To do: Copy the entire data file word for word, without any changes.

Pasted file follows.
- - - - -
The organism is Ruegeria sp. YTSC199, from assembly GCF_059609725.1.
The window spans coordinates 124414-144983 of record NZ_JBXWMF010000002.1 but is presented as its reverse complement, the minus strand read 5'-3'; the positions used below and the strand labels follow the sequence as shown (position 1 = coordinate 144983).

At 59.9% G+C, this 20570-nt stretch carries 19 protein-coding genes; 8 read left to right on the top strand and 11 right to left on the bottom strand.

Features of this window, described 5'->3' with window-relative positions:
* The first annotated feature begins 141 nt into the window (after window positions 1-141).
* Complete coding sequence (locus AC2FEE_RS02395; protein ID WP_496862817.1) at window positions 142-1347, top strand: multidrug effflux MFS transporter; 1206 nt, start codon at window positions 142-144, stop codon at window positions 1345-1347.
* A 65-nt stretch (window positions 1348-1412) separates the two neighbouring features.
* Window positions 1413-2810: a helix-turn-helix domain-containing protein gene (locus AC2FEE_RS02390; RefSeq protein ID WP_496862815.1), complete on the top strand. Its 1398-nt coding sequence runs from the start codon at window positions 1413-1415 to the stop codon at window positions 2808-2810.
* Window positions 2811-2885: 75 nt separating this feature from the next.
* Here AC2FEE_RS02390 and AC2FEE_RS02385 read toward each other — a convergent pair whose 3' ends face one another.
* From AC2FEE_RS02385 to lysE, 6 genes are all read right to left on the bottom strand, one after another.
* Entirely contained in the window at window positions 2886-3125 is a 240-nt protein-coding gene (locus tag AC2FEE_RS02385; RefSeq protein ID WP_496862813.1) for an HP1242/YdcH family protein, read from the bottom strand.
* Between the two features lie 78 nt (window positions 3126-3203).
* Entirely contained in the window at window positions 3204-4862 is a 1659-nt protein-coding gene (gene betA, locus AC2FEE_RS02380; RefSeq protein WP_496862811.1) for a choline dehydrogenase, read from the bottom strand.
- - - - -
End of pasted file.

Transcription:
The organism is Ruegeria sp. YTSC199, from assembly GCF_059609725.1.
The window spans coordinates 124414-144983 of record NZ_JBXWMF010000002.1 but is presented as its reverse complement, the minus strand read 5'-3'; the positions used below and the strand labels follow the sequence as shown (position 1 = coordinate 144983).

At 59.9% G+C, this 20570-nt stretch carries 19 protein-coding genes; 8 read left to right on the top strand and 11 right to left on the bottom strand.

Features of this window, described 5'->3' with window-relative positions:
* The first annotated feature begins 141 nt into the window (after window positions 1-141).
* Complete coding sequence (locus AC2FEE_RS02395; protein ID WP_496862817.1) at window positions 142-1347, top strand: multidrug effflux MFS transporter; 1206 nt, start codon at window positions 142-144, stop codon at window positions 1345-1347.
* A 65-nt stretch (window positions 1348-1412) separates the two neighbouring features.
* Window positions 1413-2810: a helix-turn-helix domain-containing protein gene (locus AC2FEE_RS02390; RefSeq protein ID WP_496862815.1), complete on the top strand. Its 1398-nt coding sequence runs from the start codon at window positions 1413-1415 to the stop codon at window positions 2808-2810.
* Window positions 2811-2885: 75 nt separating this feature from the next.
* Here AC2FEE_RS02390 and AC2FEE_RS02385 read toward each other — a convergent pair whose 3' ends face one another.
* From AC2FEE_RS02385 to lysE, 6 genes are all read right to left on the bottom strand, one after another.
* Entirely contained in the window at window positions 2886-3125 is a 240-nt protein-coding gene (locus tag AC2FEE_RS02385; RefSeq protein ID WP_496862813.1) for an HP1242/YdcH family protein, read from the bottom strand.
* Between the two features lie 78 nt (window positions 3126-3203).
* Entirely contained in the window at window positions 3204-4862 is a 1659-nt protein-coding gene (gene betA, locus AC2FEE_RS02380; RefSeq protein WP_496862811.1) for a choline dehydrogenase, read from the bottom strand.